The Witches Explained: What’s Up With the Ending?

Pros: Anne Hathaway as a witch; costumes and interiors; soundtrack from the 60s and music by composer Alan Silvestri. Cons: the story seems very absurd at times, probably due to the original book “The Witches”.

Fantasy genre
Directed by Robert Zemeckis
Cast: Anne Hathaway (Miss Eva Ernst / High Witch of the World), Octavia Spencer (Grandmother), Stanley Tucci (Mr. Stringer), Jahzir Bruno (main character), Chris Rock (voice of the main character turned into a mouse), Josette Simon (Zelda) ), Charles Edwards (Mr. Jenkins), Morgana Robinson (Mrs. Jenkins), etc.
Warner Bros. Studios Pictures, ImageMovers, Double Dare You (DDY)
Year of release 2020
IMDb website

The plot of the story about witches who turn children into mice appeared thanks to the writer Roald Dahl (he is also the author of the fairy tale “Charlie and the Chocolate Factory”). The book became a classic of British children’s literature, and in the 1990s, it was based on a family film with Anjelica Huston, who played the mistress of witches of the whole world (the same actress soon became the best screen embodiment of Morticia Addams from The Addams Family). In those days, for the film, make-up artists worked for six hours to transform Houston into a hunchbacked bald witch, and puppeteers controlled the toy mice in the frame.

In 2008, rumors surfaced that Guillermo del Toro was interested in his own stop-motion adaptation of the book. After this, there was no news from the director; ten years later it turned out that the idea for the new “Witches” was still in force, but the plans for it had changed somewhat. Firstly, Guillermo del Toro moved into the role of producer, joining forces with Alfonso Cuaron, and personally had a hand in creating the script. Secondly, Robert Zemeckis was appointed director of the project, who used actors and computer graphics instead of puppets.


By the way, Robert Zemeckis also participated in writing the script, adhering to the ending that Roald Dahl wrote. However, there are a few notable adjustments in his remake. Thus, the new film takes place in the South of the United States, and the main characters are black Americans (in the original, the events took place in England and Norway).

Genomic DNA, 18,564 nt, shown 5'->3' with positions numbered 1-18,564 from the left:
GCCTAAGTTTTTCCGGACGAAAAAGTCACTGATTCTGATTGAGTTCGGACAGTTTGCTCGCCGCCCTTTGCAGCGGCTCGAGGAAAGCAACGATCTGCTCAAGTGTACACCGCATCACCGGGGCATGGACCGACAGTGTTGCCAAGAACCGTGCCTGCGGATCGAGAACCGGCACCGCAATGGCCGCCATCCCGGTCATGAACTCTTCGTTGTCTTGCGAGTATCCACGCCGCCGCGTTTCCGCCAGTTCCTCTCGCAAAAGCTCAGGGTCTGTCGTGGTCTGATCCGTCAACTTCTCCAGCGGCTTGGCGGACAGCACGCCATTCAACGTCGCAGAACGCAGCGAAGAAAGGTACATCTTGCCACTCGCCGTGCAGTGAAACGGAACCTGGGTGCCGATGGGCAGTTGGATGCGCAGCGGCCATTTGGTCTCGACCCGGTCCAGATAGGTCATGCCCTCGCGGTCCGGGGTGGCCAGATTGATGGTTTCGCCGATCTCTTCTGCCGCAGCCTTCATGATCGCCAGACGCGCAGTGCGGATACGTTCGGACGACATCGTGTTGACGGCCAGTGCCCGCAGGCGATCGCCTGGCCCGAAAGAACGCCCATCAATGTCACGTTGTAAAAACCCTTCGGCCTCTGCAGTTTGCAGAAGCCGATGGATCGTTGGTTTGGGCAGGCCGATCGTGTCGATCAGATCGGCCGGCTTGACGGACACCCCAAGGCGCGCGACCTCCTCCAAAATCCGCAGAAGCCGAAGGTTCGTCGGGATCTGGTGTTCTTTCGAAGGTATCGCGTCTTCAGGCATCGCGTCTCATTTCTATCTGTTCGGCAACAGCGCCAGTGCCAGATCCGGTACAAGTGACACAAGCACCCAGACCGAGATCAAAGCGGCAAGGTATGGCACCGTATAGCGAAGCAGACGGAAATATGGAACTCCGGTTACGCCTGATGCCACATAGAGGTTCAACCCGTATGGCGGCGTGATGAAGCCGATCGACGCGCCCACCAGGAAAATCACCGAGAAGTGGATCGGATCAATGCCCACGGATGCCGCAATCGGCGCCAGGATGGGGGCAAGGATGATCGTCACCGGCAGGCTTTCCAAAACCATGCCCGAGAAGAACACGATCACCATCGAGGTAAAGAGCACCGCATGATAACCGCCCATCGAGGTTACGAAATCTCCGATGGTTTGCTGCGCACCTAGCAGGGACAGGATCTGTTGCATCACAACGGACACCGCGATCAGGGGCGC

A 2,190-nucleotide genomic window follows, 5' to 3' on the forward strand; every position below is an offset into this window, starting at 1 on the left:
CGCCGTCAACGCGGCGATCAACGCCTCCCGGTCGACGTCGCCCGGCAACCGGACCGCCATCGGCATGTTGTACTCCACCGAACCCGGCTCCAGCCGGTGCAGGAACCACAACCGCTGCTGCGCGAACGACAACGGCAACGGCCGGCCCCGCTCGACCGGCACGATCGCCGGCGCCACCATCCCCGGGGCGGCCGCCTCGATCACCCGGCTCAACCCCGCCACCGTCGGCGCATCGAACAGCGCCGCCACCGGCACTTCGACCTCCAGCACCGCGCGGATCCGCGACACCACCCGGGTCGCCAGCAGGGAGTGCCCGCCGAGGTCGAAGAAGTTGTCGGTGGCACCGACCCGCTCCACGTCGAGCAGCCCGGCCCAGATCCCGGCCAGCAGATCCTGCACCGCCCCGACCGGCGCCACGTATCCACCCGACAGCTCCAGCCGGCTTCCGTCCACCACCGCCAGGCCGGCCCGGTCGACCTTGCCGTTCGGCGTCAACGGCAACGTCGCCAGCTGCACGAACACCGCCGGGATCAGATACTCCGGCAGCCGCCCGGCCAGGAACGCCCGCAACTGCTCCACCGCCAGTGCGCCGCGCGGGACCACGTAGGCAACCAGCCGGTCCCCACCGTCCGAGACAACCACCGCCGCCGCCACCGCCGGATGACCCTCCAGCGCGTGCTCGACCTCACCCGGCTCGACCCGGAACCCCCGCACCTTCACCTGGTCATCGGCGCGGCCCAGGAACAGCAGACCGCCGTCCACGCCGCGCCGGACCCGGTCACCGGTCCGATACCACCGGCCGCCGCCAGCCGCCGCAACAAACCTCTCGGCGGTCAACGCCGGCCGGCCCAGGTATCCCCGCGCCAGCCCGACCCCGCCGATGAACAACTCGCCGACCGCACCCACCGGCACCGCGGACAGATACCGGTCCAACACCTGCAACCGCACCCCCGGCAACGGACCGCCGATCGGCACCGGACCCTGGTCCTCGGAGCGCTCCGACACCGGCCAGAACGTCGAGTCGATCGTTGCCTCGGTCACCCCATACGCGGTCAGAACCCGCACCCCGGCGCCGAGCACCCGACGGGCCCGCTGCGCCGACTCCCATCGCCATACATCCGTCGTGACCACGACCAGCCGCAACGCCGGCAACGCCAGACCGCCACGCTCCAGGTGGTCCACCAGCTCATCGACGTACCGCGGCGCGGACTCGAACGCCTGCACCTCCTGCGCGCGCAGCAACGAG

So, Zemeckis’s “The Witches” takes viewers back to 1968. The main character loses his parents in a car accident and goes to live with his grandmother (Octavia Spencer). She encourages her grandson in every possible way, returning the boy’s interest in everyday trifles. When life begins to get better, the hero meets a suspicious woman in closed clothes who persistently offers the child candy. After the incident, the grandmother rather unexpectedly reveals herself to be an expert in witchcraft and asks her grandson to beware of witches. It turns out that witches not only live next to people, but also carefully disguise their unsightly appearance. And, worst of all, they hate children, dreaming of turning them into animals. This is exactly what the Supreme Witch of the World (Anne Hathaway) is going to do, having organized a large gathering of evil spirits in a respectable hotel.


The filmmakers do not openly raise the issue of race relations of that period (the film is still aimed at a child audience), but only hint about it through the mouth of the heroine Octavia Spencer, who voices the adapted background of the story from the screenwriters. Spencer, by the way, successfully takes on the role of a caring grandmother who wins over her grandson with conversations and music records. Thanks to her efforts, the song “Reach Out I’ll Be There” by the Four Tops sounds very appropriately in the background (the composition can also be heard in the trailer), which immerses the viewer in the atmosphere of the 60s.

Then the film gains witchcraft momentum, paying attention to the description of the ugly appearance of witches and how they manage to hide their essence from this world. The transformation is emphasized by the film’s costume designers, who choose rather bright and frilly outfits for Anne Hathaway and her retinue. Hathaway struts around in pointy shoes and scratches his head under a big wig as he delivers angry speeches. We cannot hear all the beauty of her efforts because of the dubbing; in the original, the actress speaks with an accent, drawing out English words. Anne Hathaway’s performance is complemented by CGI, which gives the High Witch of the World an ear-to-ear smile, reminiscent of a creepy version of the Cheshire Cat.


Using computer graphics, mice also appear and actively participate in the events of the film. Naturally, for young viewers they will be more interesting than the toy rodents from the old film. CGI has also replaced most of the sets, giving the new film a glimpse of the hotel’s ornate interiors.

Everything taken together sometimes cannot drown out a certain absurdity of the plot, even taking into account the fact that a very magical story is unfolding before us. Perhaps it’s just in the original book, where a bunch of witches committed outrages on children, and one grandmother had heard a lot about their machinations. However, this incongruity can be made magical in moments thanks to the music of composer Alan Silvestri (who wrote the soundtrack for the films Back to the Future, Forrest Gump, The Avengers).

As weird as the new movie, The Witches, is, it’s the most entertaining thing to see in theaters yet. In the USA, by the way, the film appeared on HBO Max at the end of October, but we have the opportunity to see it on big screens.


Despite some awkward plot lines, the film is watchable thanks to the majestic music and computer effects.

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